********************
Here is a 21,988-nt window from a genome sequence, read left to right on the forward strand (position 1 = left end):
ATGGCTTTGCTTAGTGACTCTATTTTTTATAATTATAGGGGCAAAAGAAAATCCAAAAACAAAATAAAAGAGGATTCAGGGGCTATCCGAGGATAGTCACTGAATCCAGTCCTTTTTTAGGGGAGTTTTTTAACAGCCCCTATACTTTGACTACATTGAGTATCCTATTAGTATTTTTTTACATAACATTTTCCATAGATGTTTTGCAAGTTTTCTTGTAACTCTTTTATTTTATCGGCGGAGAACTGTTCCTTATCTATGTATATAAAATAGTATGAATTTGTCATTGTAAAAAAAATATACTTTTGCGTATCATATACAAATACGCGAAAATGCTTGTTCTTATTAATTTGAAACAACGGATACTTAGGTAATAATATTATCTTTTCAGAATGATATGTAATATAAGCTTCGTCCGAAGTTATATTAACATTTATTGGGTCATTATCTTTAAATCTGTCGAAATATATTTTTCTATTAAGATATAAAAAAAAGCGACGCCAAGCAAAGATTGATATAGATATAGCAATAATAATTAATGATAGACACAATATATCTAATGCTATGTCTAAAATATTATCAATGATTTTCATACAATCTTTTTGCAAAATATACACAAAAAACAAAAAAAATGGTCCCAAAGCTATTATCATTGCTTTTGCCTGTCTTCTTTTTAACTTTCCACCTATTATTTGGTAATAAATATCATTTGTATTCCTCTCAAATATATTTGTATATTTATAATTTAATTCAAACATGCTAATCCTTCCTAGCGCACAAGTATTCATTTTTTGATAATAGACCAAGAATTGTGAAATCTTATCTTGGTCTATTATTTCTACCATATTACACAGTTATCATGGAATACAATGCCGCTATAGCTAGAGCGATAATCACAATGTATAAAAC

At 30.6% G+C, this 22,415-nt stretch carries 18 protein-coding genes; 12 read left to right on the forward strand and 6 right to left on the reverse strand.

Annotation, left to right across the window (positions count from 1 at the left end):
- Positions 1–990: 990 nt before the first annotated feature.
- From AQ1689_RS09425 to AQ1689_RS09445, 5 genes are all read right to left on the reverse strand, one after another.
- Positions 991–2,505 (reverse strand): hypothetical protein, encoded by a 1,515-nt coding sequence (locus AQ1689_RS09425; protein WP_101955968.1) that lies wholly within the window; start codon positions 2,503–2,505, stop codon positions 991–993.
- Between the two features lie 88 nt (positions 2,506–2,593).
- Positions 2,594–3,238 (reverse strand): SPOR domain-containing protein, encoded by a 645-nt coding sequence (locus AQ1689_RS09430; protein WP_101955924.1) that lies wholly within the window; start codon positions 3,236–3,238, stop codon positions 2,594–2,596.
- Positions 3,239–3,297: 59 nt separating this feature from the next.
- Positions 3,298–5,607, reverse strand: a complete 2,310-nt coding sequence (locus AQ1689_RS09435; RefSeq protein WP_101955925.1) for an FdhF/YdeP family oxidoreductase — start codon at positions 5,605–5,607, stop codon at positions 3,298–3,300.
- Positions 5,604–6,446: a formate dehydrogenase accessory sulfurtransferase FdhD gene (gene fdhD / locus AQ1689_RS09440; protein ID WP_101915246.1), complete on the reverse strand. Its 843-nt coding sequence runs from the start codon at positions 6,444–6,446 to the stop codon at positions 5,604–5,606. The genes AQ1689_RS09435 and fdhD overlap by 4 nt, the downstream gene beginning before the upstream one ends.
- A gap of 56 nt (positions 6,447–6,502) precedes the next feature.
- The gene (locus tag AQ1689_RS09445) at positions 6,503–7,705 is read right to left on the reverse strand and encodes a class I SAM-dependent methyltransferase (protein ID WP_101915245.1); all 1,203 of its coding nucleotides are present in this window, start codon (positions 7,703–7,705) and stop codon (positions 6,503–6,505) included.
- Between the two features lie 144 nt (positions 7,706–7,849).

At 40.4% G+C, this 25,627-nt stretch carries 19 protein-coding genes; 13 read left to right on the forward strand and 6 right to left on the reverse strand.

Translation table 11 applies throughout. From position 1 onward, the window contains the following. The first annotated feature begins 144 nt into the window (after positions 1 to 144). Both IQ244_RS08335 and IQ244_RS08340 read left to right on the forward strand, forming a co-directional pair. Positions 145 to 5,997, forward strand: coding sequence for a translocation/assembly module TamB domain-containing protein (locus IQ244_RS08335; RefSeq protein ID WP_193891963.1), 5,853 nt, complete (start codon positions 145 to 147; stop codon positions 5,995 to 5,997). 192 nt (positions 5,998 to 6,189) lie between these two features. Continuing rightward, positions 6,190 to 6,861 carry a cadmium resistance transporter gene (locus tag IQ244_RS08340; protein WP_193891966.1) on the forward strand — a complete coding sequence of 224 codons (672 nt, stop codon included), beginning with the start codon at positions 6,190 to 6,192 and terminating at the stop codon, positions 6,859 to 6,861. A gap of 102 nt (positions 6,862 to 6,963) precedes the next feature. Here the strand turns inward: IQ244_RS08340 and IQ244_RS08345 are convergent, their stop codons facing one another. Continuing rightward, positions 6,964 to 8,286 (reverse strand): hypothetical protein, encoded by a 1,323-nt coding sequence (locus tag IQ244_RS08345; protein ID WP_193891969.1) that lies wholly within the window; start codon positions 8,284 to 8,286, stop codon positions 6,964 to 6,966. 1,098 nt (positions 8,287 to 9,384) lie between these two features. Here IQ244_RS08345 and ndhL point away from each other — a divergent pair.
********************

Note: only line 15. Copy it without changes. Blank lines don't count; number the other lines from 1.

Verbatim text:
- Between the two features lie 144 nt (positions 7,706–7,849).